Russia and the United States faced off at the United Nations on Wednesday over parallel air campaigns against Islamic State in Syria, with both sides claiming legitimacy for their actions but differing over the role of Syrian President Bashar al-Assad.
Hours after Russian launched its first air strikes, Russian Foreign Minister Sergei Lavrov told a Security Council meeting that Moscow would liaise with the U.S.-led coalition of Western allies and regional states that has been flying missions for a year.
The United States, France and other allies questioned whether the Russian planes had hit Islamic State positions, as Moscow said, saying they were in fact aimed at Western-backed rebels who have fought both Islamic State and Assad's forces. 
U.S. State Department spokesman John Kirby said Russia had informed the United States of its intended strikes an hour in advance through a diplomat in Baghdad and asked that U.S. aircraft avoid Syrian airspace.
The Russian attacks occurred before Moscow and Washington had begun agreed talks on "deconfliction": averting clashes between different militaries operating in the same theater. U.S. President Barack Obama and Russian President Vladimir Putin, meeting at the United Nations on Monday, had agreed that such consultations would take place.
Reflecting growing tension between the big powers, Kerry phoned Lavrov early on Wednesday to tell him the United States regarded the strikes as dangerous, a U.S. official told Reuters, speaking on condition of anonymity.
But Kerry told the Security Council that, while coalition operations would continue, Washington would welcome Russian strikes if they were genuinely aimed at Islamic State or other militant groups affiliated with al Qaeda.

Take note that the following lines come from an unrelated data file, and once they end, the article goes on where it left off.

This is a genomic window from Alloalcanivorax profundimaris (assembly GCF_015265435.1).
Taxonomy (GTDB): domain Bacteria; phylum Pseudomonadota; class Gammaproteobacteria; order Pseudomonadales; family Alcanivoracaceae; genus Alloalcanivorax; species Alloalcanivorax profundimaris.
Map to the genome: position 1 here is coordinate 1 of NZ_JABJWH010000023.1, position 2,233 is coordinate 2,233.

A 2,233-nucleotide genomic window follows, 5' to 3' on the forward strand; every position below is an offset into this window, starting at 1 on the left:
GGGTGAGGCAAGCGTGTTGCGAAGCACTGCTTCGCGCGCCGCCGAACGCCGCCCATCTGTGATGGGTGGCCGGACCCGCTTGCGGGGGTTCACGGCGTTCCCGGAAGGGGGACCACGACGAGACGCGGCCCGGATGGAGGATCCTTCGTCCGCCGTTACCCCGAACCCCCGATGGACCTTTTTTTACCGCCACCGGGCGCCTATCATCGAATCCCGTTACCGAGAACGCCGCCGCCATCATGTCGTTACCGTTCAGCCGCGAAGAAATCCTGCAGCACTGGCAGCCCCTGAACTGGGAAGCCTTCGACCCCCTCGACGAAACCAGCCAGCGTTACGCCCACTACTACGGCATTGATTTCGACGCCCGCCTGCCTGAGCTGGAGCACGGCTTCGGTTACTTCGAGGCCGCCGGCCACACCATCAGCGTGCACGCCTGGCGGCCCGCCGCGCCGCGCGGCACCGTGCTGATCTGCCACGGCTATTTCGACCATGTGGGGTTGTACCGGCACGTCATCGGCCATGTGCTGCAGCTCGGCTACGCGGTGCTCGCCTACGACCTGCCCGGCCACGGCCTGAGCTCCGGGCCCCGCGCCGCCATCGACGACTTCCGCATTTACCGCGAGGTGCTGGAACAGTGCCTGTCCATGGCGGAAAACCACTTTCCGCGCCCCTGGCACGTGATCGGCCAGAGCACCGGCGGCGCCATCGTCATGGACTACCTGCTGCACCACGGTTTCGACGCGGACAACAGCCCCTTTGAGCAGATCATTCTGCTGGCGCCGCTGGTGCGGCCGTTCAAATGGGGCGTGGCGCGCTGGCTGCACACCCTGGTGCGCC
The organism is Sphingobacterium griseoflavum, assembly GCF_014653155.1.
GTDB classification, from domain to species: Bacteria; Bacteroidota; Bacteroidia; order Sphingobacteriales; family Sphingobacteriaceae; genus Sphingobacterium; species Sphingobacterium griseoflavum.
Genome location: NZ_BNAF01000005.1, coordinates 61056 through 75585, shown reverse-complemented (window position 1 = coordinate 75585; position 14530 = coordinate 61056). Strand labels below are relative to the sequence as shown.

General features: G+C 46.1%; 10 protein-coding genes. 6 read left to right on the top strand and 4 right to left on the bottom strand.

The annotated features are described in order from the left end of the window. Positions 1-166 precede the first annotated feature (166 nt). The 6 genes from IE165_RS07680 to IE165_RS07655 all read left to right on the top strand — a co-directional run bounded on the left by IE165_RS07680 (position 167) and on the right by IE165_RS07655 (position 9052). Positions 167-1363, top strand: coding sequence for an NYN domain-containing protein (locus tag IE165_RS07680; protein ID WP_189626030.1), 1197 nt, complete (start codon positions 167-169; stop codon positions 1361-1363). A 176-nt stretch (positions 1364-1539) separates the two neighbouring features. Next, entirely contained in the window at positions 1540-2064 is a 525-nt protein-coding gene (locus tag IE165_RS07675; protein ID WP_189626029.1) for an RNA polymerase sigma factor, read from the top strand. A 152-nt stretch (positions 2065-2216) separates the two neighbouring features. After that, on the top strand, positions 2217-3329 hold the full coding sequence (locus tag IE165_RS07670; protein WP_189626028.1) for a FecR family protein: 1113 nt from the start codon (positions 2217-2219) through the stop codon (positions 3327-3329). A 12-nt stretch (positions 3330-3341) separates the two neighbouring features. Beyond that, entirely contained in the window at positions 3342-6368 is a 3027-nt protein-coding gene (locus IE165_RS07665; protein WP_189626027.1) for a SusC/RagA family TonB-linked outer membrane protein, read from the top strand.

Kerry said the United States would be troubled if Russia struck areas where those groups were not present, adding this would suggest Moscow's real aim was to prop up longtime ally Assad, who is on the defensive after a four-year civil war.
The Homs area attacked by Russian planes is crucial to Assad's control of western Syria. Insurgent control of that area would bisect the Assad-held west, separating Damascus from coastal cities where Russia has military facilities. 
"We must not and will not be confused in our fight against ISIL with support for Assad," Kerry said, using an acronym for Islamic State. "ISIL itself cannot be defeated as long as Bashar al-Assad remains president of Syria."

That Russia launched its first air strikes in Syria Wednesday, Sept. 30 was confirmed by the Russian Defense Ministry in Moscow and criticized by US officials. Moscow stressed that it acted in support of Bashar Assad’s war on the Islamic State, assisted by other foreign powers including Iran and Iraq working together from an allied command center in Baghdad. Its targets were described as stores, ammunition dumps and vehicles, located according to US sources around Homs and Hama. The Russian communiqu├ęs did not indicate which organizations were bombed.